Wealth and poverty in America

25 October 2013

Five years after the financial crash of 2008, in the midst of growing poverty and social misery, the US ruling class is amassing unparalleled levels of wealth.

The top ten highest-paid CEOs in the United States each received over $100 million last year, according to a survey released Tuesday by GMI Ratings. Two chief executives alone took in over $1 billion apiece, and the combined pay of the top ten was $4.7 billion—in one year .

To put these figures in perspective, the CEOs’ combined payout is 50 percent larger than next year’s federal budget for home heating assistance. It is 12 times larger than the entire budget deficit of Detroit, which is being used as the justification for slashing the pensions and health benefits of city workers and selling off art treasures from one of the world’s great museums, the Detroit Institute of Arts.

The 2012 income of the highest-paid of the CEO’s, Facebook’s Mark Zuckerburg ($2.27 billion), would be enough to pay the salaries of all 2,300 transit workers in the Bay Area (where Zuckerberg lives) for more than 16 years. Yet in the midst of the four-day strike that just ended, it was the transit workers who were denounced by the media and politicians as selfish and overpaid!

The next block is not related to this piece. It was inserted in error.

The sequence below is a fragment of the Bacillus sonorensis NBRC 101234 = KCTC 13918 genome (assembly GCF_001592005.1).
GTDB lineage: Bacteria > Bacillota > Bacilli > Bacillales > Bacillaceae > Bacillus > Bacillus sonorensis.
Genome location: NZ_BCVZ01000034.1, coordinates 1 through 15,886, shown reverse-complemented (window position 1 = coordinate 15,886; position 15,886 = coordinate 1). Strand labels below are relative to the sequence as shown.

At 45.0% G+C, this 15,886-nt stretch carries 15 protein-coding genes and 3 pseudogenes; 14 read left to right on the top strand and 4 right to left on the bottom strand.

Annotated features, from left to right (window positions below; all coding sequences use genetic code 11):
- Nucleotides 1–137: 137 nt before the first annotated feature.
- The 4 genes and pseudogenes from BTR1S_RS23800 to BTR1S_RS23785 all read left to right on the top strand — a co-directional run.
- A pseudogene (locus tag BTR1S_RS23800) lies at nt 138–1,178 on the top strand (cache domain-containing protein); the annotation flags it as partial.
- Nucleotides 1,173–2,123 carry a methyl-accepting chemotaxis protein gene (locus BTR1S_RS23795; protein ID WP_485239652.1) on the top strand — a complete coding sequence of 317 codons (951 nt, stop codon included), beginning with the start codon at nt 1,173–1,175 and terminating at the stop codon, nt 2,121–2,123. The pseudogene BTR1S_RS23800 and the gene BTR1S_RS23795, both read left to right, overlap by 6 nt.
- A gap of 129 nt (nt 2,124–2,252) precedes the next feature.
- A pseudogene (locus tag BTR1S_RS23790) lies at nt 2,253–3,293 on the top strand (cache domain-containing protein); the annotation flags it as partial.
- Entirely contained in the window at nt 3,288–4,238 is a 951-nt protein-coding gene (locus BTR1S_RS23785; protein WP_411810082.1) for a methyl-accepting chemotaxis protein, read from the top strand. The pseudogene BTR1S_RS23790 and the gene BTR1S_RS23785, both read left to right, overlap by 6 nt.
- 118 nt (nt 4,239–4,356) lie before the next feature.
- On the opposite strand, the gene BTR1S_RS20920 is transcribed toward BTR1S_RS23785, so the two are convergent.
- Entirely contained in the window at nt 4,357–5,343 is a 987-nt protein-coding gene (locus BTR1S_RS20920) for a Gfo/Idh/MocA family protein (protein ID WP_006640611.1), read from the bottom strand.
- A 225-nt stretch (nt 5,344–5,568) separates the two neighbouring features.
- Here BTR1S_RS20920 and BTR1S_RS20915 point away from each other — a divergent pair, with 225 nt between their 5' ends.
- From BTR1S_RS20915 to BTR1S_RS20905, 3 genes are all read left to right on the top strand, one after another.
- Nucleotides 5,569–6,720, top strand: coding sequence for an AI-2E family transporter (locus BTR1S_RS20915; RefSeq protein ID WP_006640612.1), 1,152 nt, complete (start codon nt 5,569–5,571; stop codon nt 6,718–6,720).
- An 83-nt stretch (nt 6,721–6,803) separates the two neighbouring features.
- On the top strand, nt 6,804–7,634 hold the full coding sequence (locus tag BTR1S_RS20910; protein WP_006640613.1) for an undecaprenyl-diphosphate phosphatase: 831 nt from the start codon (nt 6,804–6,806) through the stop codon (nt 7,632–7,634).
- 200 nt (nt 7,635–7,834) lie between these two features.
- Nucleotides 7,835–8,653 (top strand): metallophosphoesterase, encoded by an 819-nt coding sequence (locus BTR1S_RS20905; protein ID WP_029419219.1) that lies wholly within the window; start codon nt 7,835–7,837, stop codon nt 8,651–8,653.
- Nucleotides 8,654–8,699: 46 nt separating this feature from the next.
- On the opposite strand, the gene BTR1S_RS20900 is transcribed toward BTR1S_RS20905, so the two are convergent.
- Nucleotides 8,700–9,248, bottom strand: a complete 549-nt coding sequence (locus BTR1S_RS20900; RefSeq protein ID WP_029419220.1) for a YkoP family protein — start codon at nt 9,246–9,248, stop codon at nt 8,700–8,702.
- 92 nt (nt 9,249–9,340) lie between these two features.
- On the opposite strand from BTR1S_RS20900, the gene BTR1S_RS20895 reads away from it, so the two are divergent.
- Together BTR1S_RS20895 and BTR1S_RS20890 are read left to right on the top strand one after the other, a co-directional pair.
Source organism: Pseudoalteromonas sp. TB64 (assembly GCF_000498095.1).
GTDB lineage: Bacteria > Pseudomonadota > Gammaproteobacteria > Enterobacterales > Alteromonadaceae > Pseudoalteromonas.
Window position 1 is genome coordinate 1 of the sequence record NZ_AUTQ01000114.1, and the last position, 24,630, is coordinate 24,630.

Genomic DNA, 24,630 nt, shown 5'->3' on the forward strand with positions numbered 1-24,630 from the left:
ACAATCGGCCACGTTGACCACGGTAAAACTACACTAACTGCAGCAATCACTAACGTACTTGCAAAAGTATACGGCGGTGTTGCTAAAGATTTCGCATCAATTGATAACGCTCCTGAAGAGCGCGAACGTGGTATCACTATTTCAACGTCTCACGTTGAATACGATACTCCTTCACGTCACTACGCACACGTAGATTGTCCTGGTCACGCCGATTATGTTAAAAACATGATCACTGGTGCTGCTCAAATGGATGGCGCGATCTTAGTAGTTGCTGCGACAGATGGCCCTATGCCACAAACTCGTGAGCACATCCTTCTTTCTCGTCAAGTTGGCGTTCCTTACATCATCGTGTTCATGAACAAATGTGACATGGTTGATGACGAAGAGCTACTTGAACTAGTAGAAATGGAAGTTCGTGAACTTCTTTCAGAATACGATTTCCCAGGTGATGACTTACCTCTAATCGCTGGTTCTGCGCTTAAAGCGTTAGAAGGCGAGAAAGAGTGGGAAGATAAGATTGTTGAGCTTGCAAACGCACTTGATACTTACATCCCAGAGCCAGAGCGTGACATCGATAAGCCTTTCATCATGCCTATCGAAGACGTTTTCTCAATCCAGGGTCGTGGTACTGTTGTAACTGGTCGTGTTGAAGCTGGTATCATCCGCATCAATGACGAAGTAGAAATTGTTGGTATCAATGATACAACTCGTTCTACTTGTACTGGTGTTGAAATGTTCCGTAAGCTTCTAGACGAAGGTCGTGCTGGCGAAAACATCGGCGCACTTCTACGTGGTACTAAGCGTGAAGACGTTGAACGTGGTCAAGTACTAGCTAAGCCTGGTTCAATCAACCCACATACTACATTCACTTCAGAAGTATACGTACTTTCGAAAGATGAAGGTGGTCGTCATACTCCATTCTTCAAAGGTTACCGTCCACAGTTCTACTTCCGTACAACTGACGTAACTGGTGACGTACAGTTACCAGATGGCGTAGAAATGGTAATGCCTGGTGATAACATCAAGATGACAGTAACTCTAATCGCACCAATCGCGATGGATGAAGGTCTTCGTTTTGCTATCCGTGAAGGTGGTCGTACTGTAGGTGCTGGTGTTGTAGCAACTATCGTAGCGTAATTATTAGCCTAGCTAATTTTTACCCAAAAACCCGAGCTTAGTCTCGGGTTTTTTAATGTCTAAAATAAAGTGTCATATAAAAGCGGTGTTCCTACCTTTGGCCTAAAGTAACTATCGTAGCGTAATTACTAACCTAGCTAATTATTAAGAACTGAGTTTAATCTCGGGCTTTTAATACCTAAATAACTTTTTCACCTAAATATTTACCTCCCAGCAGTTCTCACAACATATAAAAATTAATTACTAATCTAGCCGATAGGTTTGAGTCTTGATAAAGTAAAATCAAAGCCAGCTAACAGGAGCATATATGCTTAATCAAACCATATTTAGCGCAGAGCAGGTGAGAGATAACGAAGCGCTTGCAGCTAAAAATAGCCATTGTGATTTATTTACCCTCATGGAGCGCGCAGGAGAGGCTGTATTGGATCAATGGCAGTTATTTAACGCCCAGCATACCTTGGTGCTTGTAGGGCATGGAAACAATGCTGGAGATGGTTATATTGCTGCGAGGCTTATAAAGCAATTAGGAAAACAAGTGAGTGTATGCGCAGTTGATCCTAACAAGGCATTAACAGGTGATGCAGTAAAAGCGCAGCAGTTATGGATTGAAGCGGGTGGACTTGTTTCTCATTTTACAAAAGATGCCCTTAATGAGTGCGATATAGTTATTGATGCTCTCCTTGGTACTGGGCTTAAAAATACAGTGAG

The CEO pay report followed the release last month of the Forbes 400 list, which showed that the combined wealth of the 400 richest people in the US increased by 17 percent over last year’s figure, rising from $1.7 trillion to over $2 trillion. The wealth of these 400 individuals is more than twice the amount necessary to cover the federal budget deficit, which is being used as the pretext for slashing food stamps, education, housing assistance and retirement and health care programs.

Side by side with the obscene self-enrichment of the financial aristocracy, poverty continues to swell. A study released earlier this month by the Southern Education Foundation found that nearly half of all public school children in the United States were in poverty in the school year that ended in 2011. Of the world’s 45 wealthiest countries, the United States has the second-highest level of child poverty, exceeded only by Romania.